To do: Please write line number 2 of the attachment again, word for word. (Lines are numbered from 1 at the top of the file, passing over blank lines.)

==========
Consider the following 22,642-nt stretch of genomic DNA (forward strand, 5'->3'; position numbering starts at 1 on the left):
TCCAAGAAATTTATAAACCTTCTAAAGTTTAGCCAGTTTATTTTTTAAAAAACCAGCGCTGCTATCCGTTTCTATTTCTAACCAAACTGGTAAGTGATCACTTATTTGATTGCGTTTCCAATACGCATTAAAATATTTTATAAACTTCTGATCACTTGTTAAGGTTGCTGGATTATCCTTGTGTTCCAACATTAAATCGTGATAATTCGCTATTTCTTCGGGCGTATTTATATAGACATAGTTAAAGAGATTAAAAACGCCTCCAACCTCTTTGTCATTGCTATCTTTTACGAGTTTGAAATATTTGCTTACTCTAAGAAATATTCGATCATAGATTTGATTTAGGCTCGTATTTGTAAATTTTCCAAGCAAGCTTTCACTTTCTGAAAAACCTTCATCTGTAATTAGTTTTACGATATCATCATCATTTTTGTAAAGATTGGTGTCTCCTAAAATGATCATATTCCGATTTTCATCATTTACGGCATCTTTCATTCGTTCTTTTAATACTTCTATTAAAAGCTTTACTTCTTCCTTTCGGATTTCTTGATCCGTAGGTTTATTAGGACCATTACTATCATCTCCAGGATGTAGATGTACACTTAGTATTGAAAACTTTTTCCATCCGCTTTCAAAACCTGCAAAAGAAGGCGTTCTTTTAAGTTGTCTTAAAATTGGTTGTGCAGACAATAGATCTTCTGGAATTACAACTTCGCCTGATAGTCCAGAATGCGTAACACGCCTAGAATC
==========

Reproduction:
TCCAAGAAATTTATAAACCTTCTAAAGTTTAGCCAGTTTATTTTTTAAAAAACCAGCGCTGCTATCCGTTTCTATTTCTAACCAAACTGGTAAGTGATCACTTATTTGATTGCGTTTCCAATACGCATTAAAATATTTTATAAACTTCTGATCACTTGTTAAGGTTGCTGGATTATCCTTGTGTTCCAACATTAAATCGTGATAATTCGCTATTTCTTCGGGCGTATTTATATAGACATAGTTAAAGAGATTAAAAACGCCTCCAACCTCTTTGTCATTGCTATCTTTTACGAGTTTGAAATATTTGCTTACTCTAAGAAATATTCGATCATAGATTTGATTTAGGCTCGTATTTGTAAATTTTCCAAGCAAGCTTTCACTTTCTGAAAAACCTTCATCTGTAATTAGTTTTACGATATCATCATCATTTTTGTAAAGATTGGTGTCTCCTAAAATGATCATATTCCGATTTTCATCATTTACGGCATCTTTCATTCGTTCTTTTAATACTTCTATTAAAAGCTTTACTTCTTCCTTTCGGATTTCTTGATCCGTAGGTTTATTAGGACCATTACTATCATCTCCAGGATGTAGATGTACACTTAGTATTGAAAACTTTTTCCATCCGCTTTCAAAACCTGCAAAAGAAGGCGTTCTTTTAAGTTGTCTTAAAATTGGTTGTGCAGACAATAGATCTTCTGGAATTACAACTTCGCCTGATAGTCCAGAATGCGTAACACGCCTAGAATC